The áo dài (áo dài) is a Vietnamese national outfit, now primarily for women. In its current form, it is a tight-fitting silk tunic worn over pantaloons. The word is pronounced approximately ow-zye, in the North, and with a y sound for the d in the South. Áo is derived from a Middle Chinese word meaning “padded coat”. Dài means “long”.
The word “ao dai” was originally applied to the outfit worn at the court of the Nguyễn Lords at Huế in the 18th century. This outfit evolved into the áo ngũ thân, a five-paneled aristocratic gown worn in the 19th and early 20th centuries. Inspired by Paris fashions, Nguyễn Cát Tường and other artists associated with Hanoi University redesigned the ngũ thân as a modern dress in the 1920s and 1930s. The updated look was promoted by the artists and magazines of Tự Lực văn đoàn (“Self-Reliant Literary Group”) as a national costume for the modern era. In the 1950s, Saigon designers tightened the fit to produce the version worn by Vietnamese women today. The dress was extremely popular in South Vietnam in the 1960s and early 1970s. The Communist Party, which has ruled Vietnam since 1975, for a time disapproved of the dress and promoted frugal, androgynous styles. In the 1990s, the ao dai regained popularity. On Tết and other occasions, Vietnamese men may wear an áo gấm “(brocade robe)”, a version of the ao dai made of thicker fabric.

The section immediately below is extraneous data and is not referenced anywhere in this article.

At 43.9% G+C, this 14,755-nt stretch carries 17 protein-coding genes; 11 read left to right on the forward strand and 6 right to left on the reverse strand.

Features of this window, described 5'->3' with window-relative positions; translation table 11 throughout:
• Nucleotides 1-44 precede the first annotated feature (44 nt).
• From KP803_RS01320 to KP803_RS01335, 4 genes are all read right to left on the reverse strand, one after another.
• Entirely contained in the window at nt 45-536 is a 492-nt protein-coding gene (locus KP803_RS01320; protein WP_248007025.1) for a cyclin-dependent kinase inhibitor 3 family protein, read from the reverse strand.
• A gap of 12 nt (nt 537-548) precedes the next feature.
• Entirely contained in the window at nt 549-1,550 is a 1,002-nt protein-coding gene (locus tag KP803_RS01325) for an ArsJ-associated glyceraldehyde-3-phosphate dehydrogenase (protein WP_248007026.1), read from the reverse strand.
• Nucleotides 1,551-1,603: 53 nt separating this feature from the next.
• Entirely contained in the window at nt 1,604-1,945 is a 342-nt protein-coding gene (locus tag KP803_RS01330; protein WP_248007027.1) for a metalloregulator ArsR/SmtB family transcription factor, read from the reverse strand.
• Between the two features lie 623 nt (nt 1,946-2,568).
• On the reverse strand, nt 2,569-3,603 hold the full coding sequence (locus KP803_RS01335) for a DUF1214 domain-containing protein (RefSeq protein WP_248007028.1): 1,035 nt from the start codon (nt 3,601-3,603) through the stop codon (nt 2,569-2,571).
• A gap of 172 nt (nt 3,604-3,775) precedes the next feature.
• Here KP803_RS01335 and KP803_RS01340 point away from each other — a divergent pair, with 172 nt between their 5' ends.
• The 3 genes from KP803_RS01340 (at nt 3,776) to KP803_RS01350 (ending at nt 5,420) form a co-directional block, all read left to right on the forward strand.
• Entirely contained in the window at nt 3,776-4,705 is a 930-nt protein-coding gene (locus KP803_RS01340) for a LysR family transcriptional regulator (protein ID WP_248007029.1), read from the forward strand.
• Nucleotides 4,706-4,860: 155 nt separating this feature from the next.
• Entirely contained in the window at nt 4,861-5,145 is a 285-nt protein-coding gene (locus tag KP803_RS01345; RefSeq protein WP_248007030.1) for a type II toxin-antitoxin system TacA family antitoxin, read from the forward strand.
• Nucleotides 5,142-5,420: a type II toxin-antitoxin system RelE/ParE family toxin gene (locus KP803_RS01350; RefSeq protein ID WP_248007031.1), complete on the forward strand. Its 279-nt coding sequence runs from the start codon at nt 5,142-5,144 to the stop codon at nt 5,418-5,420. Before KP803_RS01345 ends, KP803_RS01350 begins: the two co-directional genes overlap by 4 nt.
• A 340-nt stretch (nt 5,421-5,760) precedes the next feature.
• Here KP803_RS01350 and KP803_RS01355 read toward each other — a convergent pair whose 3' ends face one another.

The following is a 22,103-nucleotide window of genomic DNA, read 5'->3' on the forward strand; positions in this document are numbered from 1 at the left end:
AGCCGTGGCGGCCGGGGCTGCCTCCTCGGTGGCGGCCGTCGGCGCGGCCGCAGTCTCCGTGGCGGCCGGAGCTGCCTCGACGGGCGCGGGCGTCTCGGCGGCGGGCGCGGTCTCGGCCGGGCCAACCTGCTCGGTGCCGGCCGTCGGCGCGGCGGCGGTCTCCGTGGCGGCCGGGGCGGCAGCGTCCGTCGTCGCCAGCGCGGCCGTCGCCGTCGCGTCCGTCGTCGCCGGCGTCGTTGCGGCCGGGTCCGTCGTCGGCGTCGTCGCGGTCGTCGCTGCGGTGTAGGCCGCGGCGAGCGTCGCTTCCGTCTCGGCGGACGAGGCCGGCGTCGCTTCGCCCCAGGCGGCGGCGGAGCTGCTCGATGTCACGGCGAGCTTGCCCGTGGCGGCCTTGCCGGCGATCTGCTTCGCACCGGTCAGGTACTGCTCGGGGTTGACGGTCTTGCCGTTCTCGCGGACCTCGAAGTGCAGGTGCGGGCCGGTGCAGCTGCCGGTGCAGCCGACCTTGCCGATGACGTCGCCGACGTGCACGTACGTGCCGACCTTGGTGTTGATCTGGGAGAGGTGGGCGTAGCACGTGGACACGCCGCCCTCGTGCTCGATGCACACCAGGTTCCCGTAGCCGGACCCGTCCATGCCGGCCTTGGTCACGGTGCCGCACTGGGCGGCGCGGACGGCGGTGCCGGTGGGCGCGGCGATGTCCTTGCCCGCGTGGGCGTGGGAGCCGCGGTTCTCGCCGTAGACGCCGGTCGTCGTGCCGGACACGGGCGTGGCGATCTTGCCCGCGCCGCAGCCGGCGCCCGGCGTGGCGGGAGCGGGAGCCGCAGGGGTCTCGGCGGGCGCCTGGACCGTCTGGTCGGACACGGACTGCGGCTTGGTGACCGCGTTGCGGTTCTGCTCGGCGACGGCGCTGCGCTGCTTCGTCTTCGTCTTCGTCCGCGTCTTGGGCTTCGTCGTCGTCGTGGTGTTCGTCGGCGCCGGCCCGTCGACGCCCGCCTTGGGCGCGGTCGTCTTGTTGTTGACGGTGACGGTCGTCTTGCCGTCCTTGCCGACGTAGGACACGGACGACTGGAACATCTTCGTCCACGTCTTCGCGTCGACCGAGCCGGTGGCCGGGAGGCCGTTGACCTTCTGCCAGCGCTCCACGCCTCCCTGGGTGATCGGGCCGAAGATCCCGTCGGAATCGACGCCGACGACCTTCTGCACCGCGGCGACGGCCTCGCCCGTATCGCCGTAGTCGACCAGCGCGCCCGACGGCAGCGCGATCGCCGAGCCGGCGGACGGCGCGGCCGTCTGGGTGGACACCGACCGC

|Áo Dài Khăn Đóng||Áo Tứ Thân||Áo Dài Huế||Áo Dài|
|Áo Dài Khăn Đóng||Khăn Đóng||Áo Dài|
|Nón Bài Thơ||Áo Dài Huế|